What did you tell people you wanted to be when you grew up? My response never changed. “I want to be a gospel singer just like my daddy.” I can’t remember ever wanting to do anything else.

What is one of your sweetest memories of childhood? To be honest I was challenged in the math department to say the least. In about the third grade, we began to do long division. I just didn’t get it. I was failing miserably and my teacher never took the time to help me understand. I remember crying and telling my father that I felt like a failure and didn’t understand it. He came to my bedroom that night and we sat for three hours going over it until the light turned on for me. He never got upset, never lost his patience and stayed with me until I finally understood.


MARK LOWRY

What is the goofiest thing you believed as a child? That the rapture happened and I’d been left behind. I’d sneak down to my parents’ room to make sure they were still there.

What is one of the most embarrassing moments of your childhood? When I was about 15 years of age, I was at youth camp and had made friends with a blind girl. She was about my age, and she was going to sing at the evening service. I led her to the stage and went around a pole but she didn’t. She hit it square between the eyes. The entire audience of young people gasped. They were probably thinking I did it on purpose. I was horrified. I finally got her to the stage and she said, “Well, Mark doesn’t get his ‘seeing eye dog license’ this year.” Everybody laughed. Then she sang “He Touched Me” while a knot grew on her head.

What is one of your sweetest memories of childhood? When Mama would make me and my older brother take naps in the summertime, the window would be open above our bed and a breeze would be blowing through the screen. She would rub our arms and stomachs...very lightly...until we fell asleep.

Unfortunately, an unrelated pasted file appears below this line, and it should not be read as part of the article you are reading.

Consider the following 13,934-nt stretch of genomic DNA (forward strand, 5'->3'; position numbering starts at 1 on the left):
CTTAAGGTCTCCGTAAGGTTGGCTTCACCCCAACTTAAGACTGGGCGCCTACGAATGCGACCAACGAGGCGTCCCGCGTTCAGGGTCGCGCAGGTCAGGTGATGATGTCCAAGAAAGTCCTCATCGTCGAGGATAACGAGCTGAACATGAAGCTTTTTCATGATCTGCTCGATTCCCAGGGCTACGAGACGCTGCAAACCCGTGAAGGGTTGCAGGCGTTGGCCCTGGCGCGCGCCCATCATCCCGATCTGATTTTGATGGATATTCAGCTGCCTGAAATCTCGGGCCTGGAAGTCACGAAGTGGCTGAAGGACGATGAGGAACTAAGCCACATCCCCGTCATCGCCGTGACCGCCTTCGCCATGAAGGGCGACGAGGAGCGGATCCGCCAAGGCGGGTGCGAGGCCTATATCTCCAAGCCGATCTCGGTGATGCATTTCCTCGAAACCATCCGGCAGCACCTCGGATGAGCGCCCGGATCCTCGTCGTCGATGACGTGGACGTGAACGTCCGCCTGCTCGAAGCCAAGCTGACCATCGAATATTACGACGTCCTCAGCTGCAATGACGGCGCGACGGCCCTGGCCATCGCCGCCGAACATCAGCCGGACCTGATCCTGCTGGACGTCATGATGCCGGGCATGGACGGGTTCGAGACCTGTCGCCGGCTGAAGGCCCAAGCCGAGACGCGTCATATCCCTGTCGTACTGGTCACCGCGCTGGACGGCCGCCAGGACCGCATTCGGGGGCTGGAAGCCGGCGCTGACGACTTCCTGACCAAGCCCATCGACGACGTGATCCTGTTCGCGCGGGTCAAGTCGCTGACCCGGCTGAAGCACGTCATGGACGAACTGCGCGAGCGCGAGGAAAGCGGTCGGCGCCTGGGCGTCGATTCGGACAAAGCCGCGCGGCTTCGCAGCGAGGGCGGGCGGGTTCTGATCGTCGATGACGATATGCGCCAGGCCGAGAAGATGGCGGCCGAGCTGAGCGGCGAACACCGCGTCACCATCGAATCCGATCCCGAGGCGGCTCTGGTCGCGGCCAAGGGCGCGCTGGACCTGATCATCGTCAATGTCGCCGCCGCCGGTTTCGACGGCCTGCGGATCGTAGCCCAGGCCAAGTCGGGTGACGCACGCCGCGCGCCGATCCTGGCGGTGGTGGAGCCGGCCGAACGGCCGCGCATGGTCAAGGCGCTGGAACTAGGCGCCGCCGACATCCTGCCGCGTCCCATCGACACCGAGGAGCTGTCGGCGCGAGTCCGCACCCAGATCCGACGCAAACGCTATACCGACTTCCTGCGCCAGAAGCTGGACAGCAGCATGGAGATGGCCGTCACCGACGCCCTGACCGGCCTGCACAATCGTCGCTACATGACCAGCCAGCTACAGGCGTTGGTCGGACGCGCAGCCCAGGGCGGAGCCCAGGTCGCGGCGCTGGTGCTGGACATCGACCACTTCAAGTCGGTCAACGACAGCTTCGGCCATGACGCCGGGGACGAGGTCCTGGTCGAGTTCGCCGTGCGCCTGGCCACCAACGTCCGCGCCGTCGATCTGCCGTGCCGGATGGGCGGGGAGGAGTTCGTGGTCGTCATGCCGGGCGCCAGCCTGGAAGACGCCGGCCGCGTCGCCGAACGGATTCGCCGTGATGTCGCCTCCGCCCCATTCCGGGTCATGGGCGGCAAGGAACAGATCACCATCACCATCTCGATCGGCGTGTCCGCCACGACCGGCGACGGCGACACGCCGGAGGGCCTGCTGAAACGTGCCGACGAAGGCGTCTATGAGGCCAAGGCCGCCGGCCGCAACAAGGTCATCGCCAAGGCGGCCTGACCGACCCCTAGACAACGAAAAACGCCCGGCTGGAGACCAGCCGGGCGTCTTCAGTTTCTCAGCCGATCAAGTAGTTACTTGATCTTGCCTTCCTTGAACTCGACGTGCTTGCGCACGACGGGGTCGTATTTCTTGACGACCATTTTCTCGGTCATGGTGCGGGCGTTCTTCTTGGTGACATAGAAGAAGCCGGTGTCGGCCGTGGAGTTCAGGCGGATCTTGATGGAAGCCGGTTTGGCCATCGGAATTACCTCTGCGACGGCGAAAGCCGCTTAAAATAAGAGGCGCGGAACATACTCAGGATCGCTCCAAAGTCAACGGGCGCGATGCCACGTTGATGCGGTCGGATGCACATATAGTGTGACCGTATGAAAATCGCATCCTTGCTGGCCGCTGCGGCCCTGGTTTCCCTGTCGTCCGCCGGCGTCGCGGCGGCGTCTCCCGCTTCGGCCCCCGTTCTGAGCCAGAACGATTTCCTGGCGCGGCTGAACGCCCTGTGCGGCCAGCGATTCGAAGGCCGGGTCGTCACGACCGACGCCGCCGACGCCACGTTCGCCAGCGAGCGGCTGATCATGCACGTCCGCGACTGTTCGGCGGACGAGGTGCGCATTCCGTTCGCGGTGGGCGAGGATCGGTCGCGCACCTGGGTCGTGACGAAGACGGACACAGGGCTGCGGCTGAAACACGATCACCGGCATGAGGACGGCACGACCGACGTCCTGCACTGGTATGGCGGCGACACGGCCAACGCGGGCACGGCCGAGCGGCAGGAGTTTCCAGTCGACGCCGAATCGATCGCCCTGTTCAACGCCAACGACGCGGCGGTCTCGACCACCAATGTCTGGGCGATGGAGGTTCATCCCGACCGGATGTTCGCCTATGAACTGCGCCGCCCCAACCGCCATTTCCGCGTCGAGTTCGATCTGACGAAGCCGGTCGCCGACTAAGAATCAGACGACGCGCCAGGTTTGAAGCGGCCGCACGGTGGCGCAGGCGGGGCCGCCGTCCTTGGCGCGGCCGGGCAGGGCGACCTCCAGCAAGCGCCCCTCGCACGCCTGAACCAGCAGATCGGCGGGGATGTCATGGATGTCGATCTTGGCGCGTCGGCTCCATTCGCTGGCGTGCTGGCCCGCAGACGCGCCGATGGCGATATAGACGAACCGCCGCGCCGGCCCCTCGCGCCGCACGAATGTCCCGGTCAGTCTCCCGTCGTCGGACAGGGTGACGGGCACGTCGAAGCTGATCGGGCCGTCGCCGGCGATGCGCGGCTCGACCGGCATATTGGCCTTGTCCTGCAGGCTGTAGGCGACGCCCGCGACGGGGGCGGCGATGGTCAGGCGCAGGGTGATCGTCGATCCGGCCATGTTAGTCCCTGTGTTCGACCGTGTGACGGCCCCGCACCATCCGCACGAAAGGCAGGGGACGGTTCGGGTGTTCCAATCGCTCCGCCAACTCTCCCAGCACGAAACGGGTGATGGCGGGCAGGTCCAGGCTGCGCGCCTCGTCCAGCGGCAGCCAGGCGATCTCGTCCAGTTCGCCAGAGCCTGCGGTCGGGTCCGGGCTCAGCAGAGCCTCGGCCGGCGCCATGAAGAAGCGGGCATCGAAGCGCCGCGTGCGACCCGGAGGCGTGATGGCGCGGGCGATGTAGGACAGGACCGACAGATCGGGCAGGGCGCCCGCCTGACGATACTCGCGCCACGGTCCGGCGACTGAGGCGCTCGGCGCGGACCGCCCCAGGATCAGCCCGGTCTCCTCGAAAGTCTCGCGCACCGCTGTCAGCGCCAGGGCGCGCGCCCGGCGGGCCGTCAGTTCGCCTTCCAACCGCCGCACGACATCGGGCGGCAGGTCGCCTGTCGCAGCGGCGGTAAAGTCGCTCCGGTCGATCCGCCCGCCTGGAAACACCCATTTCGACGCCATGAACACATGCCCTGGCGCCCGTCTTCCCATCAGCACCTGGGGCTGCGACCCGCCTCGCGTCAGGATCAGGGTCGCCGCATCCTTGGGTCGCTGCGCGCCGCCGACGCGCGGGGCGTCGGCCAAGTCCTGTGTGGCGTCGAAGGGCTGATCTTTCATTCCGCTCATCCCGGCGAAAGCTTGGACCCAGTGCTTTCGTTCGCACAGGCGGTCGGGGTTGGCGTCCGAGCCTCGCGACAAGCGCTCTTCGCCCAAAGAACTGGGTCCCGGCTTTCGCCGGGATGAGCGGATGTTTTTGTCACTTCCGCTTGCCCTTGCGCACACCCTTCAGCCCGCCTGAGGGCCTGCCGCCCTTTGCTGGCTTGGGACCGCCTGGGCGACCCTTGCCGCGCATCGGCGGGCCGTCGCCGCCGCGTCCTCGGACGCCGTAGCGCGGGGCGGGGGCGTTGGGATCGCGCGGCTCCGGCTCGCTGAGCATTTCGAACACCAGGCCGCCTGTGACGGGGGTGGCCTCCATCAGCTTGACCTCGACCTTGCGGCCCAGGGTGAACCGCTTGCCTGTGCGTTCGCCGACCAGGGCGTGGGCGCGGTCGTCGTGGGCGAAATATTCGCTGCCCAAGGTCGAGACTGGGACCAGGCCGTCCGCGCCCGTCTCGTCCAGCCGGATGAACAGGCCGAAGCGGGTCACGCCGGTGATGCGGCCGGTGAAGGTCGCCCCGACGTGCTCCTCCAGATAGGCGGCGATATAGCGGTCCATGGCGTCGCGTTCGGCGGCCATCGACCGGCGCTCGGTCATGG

WOODY WRIGHT

What is the goofiest thing you believed as a child? My brothers are four and six years older than I. In the ’60s, they were listening to the pop music of the day like the Beatles and others. I, of course, was a HUGE Monkees fan. Our disagreements about music were often more than vocal. I remember betting a week’s worth of chores that in the Monkees hit song “I’m A Believer,” a part of the lyric was “when I needed sunshine on my brain” as opposed to the correct Neil Diamond lyric, “when I needed sunshine I got rain.” I still have an urge to wash dishes, make beds, vacuum the rugs and feed the dog when I hear that song!

What is one of the most embarrassing moments of your childhood? I was probably most embarrassed when my cousins and I were playing monster in my aunt and uncle’s basement. We were chasing each other around the pool table when I decided to run out the sliding plate glass door — while it was closed! I spent a large part of that seventh year of my life with dozens of stitches, a leg cast, bandages, a wheelchair, crutches and a crushed ego!

What did you tell people you wanted to be when you grew up? There was never any doubt that I would be pursuing a career in music. My grades in school reflected that fact! My notebooks all had record company logo drawings on them, and the names and photos of my favorite gospel groups were hanging on my bedroom walls!